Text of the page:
This post focuses more on configuring a persistent data storage rather than discussing different aspects of GraphQL. With that being said, let's connect to an in-memory database for fake testing.

In our data access layer, we will have a repository. Since it's a good practice to code against abstraction; we will create an interface first for the repository class i.e. IRepository

public interface IRepository
{
    Task<List<Item>> GetItems();
    Task<Item> GetItemByTag(string tag);
    Task<Item> AddItem(Item item);
}
IRepository.cs

We are already familiar with the GetItemByTag and AddItem methods. The GetItems returns all the items in the inventory. We will add a GraphQL collection field for that later.

The implementation of the IRepository is pretty simple as following,

public class Repository : IRepository
{
    private ApplicationDbContext _applicationDbContext;

    public Repository(ApplicationDbContext applicationDbContext)
    {
        _applicationDbContext = applicationDbContext;
    }

    public Task<Item> GetItemByTag(string tag)
    {
        return _applicationDbContext.Items.FirstAsync(i => i.Tag.Equals(tag));
    }

    public Task<List<Item>> GetItems()
    {
        return _applicationDbContext.Items.ToListAsync();
    }

    public async Task<Item> AddItem(Item item)
    {
        var addedEntity = await _applicationDbContext.Items.AddAsync(item);
        return addedEntity.Entity;
    }
}

We are using entity framework core, hence the introduction of ApplicationDbContext. The class extends from the DbContext of entity framework and contains a single DbSet for the Item entity. It will create a table named Items in memory,

public class ApplicationDbContext : DbContext
{
    public ApplicationDbContext(DbContextOptions<ApplicationDbContext> options) : base(options)
    {

    }
    public DbSet<Item> Items { get; set; }
}

DbContextOptions is a way to pass options such as database connection string while configuring ApplicationDbContext inside ConfigureServices method of Startup.cs. In our case, we just have to specify the name of the in-memory database as follow,

public void ConfigureServices(IServiceCollection services)
{
    /* Code removed for brevity */

    services.AddDbContext<ApplicationDbContext>(options => options.UseInMemoryDatabase("InMemoryDb"));
}

For this, we need to install the Microsoft.EntityFrameworkCore package. Install this via Nuget or dotnet-cli from the official package source,

dotnet add package Microsoft.EntityFrameworkCore -s https://api.nuget.org/v3/index.json -v 3.1.4

AddDbContext<ApplicationDbContext>() registers the DbContext with a scoped service lifetime. Difference between singleton and scope lifetime are,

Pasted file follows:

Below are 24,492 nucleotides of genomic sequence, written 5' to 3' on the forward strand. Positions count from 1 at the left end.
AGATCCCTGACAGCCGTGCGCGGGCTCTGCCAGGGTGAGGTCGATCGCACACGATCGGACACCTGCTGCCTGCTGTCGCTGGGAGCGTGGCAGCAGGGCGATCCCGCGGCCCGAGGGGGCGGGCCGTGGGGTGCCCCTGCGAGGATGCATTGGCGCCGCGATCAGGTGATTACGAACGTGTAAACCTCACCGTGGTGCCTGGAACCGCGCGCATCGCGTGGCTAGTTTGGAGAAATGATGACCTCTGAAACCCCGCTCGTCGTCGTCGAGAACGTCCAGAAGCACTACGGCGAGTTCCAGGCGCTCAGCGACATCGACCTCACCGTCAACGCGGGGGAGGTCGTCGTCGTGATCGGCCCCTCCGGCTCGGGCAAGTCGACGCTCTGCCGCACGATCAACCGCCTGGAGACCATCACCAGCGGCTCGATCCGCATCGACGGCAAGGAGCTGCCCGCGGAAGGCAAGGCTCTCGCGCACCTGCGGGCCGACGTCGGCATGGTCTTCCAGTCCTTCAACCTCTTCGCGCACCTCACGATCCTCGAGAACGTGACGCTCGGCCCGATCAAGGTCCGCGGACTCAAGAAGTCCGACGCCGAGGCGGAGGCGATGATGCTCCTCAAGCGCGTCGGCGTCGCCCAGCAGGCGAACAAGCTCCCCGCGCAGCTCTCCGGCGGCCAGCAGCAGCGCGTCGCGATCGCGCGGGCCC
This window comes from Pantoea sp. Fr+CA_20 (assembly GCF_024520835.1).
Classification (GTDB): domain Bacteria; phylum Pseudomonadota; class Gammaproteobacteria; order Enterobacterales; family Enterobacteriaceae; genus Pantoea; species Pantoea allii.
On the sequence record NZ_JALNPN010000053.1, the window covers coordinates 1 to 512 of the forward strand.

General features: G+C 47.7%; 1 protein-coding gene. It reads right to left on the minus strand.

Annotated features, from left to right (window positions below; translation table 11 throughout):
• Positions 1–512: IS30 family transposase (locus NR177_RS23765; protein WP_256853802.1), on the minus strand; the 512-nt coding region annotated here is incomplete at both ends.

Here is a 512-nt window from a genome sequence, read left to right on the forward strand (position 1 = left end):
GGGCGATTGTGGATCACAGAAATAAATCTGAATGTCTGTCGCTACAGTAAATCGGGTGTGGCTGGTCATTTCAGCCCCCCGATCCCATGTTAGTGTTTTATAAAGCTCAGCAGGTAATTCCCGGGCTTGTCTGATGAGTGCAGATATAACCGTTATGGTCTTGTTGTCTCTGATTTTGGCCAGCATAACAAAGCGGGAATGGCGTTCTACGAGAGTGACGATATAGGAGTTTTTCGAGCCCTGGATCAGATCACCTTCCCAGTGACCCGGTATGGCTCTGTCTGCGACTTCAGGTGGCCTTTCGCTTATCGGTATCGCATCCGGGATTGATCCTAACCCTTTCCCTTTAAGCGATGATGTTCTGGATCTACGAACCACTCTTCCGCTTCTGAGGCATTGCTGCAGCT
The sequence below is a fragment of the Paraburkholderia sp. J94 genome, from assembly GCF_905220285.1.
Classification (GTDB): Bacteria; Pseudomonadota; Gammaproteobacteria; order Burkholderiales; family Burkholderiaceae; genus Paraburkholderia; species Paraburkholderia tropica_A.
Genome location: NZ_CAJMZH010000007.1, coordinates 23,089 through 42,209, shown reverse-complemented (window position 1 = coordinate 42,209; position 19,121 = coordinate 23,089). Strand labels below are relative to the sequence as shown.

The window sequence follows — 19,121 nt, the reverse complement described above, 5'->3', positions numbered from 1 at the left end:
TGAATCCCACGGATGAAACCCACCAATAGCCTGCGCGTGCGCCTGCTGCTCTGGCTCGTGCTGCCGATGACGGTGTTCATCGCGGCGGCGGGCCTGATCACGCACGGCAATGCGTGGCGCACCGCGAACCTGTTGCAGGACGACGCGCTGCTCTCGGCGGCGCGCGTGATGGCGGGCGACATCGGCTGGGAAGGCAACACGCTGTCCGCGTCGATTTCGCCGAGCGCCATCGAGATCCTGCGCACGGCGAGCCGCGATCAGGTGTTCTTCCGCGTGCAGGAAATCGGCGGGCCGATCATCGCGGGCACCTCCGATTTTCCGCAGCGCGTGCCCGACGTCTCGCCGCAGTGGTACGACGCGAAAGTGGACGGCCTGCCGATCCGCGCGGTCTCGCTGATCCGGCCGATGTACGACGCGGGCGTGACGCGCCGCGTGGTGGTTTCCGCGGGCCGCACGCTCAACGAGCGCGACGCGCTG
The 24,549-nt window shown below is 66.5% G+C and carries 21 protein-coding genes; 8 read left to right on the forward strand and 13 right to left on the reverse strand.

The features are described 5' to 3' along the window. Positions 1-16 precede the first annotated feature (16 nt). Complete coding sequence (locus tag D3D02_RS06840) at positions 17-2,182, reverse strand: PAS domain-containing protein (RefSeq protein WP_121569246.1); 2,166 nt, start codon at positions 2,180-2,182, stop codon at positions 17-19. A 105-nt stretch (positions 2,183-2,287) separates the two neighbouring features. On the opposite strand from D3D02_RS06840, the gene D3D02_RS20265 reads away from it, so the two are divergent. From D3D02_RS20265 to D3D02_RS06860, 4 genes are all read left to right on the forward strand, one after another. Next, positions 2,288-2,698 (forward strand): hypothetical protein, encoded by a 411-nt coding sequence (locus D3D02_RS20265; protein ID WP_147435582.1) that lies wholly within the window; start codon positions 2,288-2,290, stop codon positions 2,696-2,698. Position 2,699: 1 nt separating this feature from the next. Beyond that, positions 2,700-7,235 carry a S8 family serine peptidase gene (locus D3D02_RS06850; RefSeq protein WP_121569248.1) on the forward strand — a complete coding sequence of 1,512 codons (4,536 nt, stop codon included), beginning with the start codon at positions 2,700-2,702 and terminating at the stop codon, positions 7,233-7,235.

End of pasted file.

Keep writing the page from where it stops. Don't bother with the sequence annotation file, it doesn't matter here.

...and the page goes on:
• A Singleton service instance is created only one time (when the application first starts) and the same instance is shared with other services for every subsequent request.
  • A Scope service instance is created every time a new request comes in. It's like singleton per request.

The UseInMemoryDatabase()  extension comes from a separate package i.e. Microsoft.EntityFrameworkCore.InMemory. Install this as well,

dotnet add package Microsoft.EntityFrameworkCore.InMemory -s https://api.nuget.org/v3/index.json -v 3.1.4

Notice, we mentioned Item as an entity earlier. In order to work with an in-memory database, every entity should have an identity field. The modified Item class with an identity field is as follows,

public class Item 
{
    public int Id { get; set; }
    public string Tag { get; set; }
    public string Title { get; set; }
    public decimal Price { get; set; }
}

Time to register the IRepository with a transient lifetime,

public void ConfigureServices(IServiceCollection services)
{
    /* Code removed for brevity */

    services.AddTransient<IRepository, Repository>();
    services.AddDbContext<ApplicationDbContext>(options => options.UseInMemoryDatabase("InMemoryDb"));
}

One last thing I want to do is to add a new collection field for showing all the items. The type of the field would be a ListGraphType of ItemType,

public GameStoreQuery(IRepository repository)
{
    Field<StringGraphType>(
        name: "name",
        resolve: context => "Steam"
    );

    FieldAsync<ItemType>(
        "item",
        arguments: new QueryArguments(new QueryArgument<NonNullGraphType<StringGraphType>> { Name = "tag" }),
        resolve: async context =>
        {
            var tag = context.GetArgument<string>("tag");
            return await repository.GetItemByTag(tag);
        }
    );

    FieldAsync<ListGraphType<ItemType>>(
        "items",
        resolve: async context =>
        {
            return await repository.GetItems();
        }
    );
}
GameStoreQuery.cs

Notice, I've used FieldAsync instead of Field since we are dealing with Task. The Mutation is also modified to call the AddItem of the repository as follows,

public GameStoreMutation(IRepository repository)
{
    FieldAsync<ItemType>(
        "createItem",
        arguments: new QueryArguments(
            new QueryArgument<NonNullGraphType<ItemInputType>> { Name = "item" }
        ),
        resolve: async context =>
        {
            var item = context.GetArgument<Item>("item");
            return await repository.AddItem(item);
        });
}
GameStoreMutation.cs

Feel free to delete the DataSource.cs class as it is not needed anymore.

Run the application now and you can fake testing your createItem mutation field as follows,

Now try to query the items field and you will see something like the following,

Part-VII

fiyazbinhasan/GraphQLCoreFromScratch
https://fiyazhasan.me/tag/graphql/. Contribute to fiyazbinhasan/GraphQLCoreFromScratch development by creating an account on GitHub.

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